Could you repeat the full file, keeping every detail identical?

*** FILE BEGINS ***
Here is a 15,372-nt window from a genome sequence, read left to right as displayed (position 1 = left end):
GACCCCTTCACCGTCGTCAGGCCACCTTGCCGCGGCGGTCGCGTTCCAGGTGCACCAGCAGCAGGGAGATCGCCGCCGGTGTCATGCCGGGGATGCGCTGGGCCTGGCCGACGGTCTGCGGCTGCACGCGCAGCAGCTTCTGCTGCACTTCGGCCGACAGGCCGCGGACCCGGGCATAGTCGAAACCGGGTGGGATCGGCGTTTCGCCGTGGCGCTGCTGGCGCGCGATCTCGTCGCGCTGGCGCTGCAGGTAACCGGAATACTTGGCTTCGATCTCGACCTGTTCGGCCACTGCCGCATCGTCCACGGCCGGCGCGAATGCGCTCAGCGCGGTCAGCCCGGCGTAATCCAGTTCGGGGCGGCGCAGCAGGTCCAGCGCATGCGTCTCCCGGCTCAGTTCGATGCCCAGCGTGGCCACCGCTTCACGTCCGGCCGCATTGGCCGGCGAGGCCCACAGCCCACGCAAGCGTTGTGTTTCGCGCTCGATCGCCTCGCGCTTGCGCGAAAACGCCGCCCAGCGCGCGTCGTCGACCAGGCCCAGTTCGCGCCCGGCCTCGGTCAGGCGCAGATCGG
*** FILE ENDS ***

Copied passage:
Here is a 15,372-nt window from a genome sequence, read left to right as displayed (position 1 = left end):
GACCCCTTCACCGTCGTCAGGCCACCTTGCCGCGGCGGTCGCGTTCCAGGTGCACCAGCAGCAGGGAGATCGCCGCCGGTGTCATGCCGGGGATGCGCTGGGCCTGGCCGACGGTCTGCGGCTGCACGCGCAGCAGCTTCTGCTGCACTTCGGCCGACAGGCCGCGGACCCGGGCATAGTCGAAACCGGGTGGGATCGGCGTTTCGCCGTGGCGCTGCTGGCGCGCGATCTCGTCGCGCTGGCGCTGCAGGTAACCGGAATACTTGGCTTCGATCTCGACCTGTTCGGCCACTGCCGCATCGTCCACGGCCGGCGCGAATGCGCTCAGCGCGGTCAGCCCGGCGTAATCCAGTTCGGGGCGGCGCAGCAGGTCCAGCGCATGCGTCTCCCGGCTCAGTTCGATGCCCAGCGTGGCCACCGCTTCACGTCCGGCCGCATTGGCCGGCGAGGCCCACAGCCCACGCAAGCGTTGTGTTTCGCGCTCGATCGCCTCGCGCTTGCGCGAAAACGCCGCCCAGCGCGCGTCGTCGACCAGGCCCAGTTCGCGCCCGGCCTCGGTCAGGCGCAGATCGG